Yet another hot summer arrived in Croatia, but it certainly feels a bit different this year. There are far less tourists, which is actually not that bad as you don’t have to elbow your way around the crowds. Also, winemakers have never been this eager to find an audience for their wines so the timing is perfect to locate some great value-for-money bottles, relax and turn this cataclysmic situation to your benefit, somewhat.

Let’s toast to life and enjoy while we can, because Croatia’s numerous and diverse wine regions have a wide array of styles perfect for the summer and are easily paired with seasonal food. To keep things very local, let’s try to stick to indigenous grapes since there are around 130 of them altogether. Tough choice, but here’s a short list of summer-friendly Croatian wines and the grapes that go into them which may not be familiar to everyone.


An indigenous white grape native to the microregion of Moslavina in inland Croatia. Once underrated and replaced with “fancy” international varieties, Škrlet has been undergoing a renaissance lately. It has a typical cool-climate profile with a light-bodied and crisp, higher acidity.


The ultimate southern Dalmatian white grape with lots of potential, but different styles are present on the market. A bit of a wild grape that’s not easy to tame and balance, it often reflects the character of the winemaker. It can be made as a young, fresh wine, or more robust and full-bodied, suitable for ageing.

Malvazija Istarska

This is a member of the Mediterranean-wide Malvasia family and is the flagship Istrian white. Despite there being far more vines of Graševina, Malvazija has become one of the most wide-spread and popular grapes in all Croatia, especially on restaurant wine lists where it’s a blockbuster. Most Malvazijas fermented in steel tanks are refreshing, young wines meant to be consumed during summer. This is great, but unfortunately many of them have become extremely same-y with uniform aromas making them rather boring and empty. There are however some real gems out there if you know where to look.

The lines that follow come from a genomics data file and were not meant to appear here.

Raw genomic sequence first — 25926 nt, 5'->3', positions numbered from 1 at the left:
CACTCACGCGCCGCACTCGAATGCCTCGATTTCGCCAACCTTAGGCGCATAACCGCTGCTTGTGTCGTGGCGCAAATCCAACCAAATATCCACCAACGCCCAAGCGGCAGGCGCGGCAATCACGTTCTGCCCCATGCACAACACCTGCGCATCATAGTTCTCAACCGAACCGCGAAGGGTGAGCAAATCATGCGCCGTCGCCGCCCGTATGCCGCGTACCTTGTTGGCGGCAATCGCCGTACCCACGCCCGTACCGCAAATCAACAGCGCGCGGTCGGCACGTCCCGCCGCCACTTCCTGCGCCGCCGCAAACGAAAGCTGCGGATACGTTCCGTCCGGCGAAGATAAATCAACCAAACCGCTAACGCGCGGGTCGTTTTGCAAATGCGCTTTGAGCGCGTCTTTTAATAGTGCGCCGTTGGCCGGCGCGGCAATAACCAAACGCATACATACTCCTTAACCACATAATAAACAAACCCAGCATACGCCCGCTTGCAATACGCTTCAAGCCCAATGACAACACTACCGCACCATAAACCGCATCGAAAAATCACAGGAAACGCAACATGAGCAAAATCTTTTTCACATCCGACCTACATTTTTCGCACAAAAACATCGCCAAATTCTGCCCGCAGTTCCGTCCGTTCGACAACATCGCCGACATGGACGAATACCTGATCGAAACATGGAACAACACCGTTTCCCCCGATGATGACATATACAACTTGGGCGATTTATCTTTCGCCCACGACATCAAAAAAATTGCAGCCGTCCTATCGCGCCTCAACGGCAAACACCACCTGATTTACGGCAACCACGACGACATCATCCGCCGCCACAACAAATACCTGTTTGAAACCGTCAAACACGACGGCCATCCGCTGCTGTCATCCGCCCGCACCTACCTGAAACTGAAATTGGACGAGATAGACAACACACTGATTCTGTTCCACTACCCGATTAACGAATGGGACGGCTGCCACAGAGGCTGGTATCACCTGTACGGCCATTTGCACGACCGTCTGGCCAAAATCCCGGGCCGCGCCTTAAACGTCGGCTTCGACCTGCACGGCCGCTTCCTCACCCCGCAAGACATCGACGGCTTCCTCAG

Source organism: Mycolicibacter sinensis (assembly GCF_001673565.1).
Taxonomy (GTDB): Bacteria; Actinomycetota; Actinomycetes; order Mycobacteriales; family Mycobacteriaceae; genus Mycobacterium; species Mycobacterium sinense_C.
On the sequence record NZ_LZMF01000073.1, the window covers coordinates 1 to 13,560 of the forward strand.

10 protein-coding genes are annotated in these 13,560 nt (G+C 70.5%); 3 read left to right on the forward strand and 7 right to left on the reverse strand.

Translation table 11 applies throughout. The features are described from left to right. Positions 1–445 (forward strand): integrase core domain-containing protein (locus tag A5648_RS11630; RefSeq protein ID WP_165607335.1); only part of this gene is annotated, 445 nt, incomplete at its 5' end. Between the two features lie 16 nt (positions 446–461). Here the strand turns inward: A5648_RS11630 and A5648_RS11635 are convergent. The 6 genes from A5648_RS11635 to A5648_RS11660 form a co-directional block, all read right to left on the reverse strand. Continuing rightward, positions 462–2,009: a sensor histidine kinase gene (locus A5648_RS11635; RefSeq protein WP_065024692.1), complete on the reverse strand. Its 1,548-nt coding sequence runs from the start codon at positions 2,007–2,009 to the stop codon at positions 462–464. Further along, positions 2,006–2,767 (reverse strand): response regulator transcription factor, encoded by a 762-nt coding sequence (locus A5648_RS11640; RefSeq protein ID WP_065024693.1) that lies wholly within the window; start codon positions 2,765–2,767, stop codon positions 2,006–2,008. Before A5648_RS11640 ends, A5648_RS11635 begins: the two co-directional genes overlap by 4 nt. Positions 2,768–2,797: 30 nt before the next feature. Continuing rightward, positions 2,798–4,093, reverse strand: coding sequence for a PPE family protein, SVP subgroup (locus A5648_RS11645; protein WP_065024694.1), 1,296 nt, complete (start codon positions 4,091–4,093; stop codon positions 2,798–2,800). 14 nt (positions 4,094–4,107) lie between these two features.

This is an old, indigenous red grape from Northern Dalmatia, thriving on poor rocky soil around the towns of Primošten and Šibenik. In past it used to drive the economy of this region, but then somehow almost sank into oblivion and the quantities reduced drastically. Luckily, it’s making a comeback. Unlike most southern reds, Babić has a nice acidity, which means it can give lighter, smoother, more refreshing wines for summer days. Think of its potential revival from rustic to refined in the same vein as Grenache in France, Carignan in Spain, or Nebbiolo in Italy.

The hills of bubbles

The tiny region of Plešivica is nicknamed hrvatski šampanjac “Croatian Champagne”, and it is home to some of the best bubbles in the whole country. Its microclimate is favorable for top-quality white grapes perfect for sparkling wines. Chardonnay is the base, but what gives the wines that special Plešivica “pop” is a small percentage of obscure local varieties like Plavec Žuti. They’re less aromatic, but come with higher acidity to give that all important crispy kick.

Croatia is gifted in that almost every region has a specific native grape that has become its trademark as well as some well-known international varieties that have adjusted quite well, yet the true beauty of wines coming from mostly small, family-owned wineries is that the best of them are always terroir-driven. The winemakers behind them want to make a mark, present their own style, deeply rooted in the land and heritage, and show the world why that specific bottle from Croatia is different from all the rest to enjoy now during the summer or whenever it suits you!

Subscribers can enjoy a selection of some excellent wines from these grapes below.


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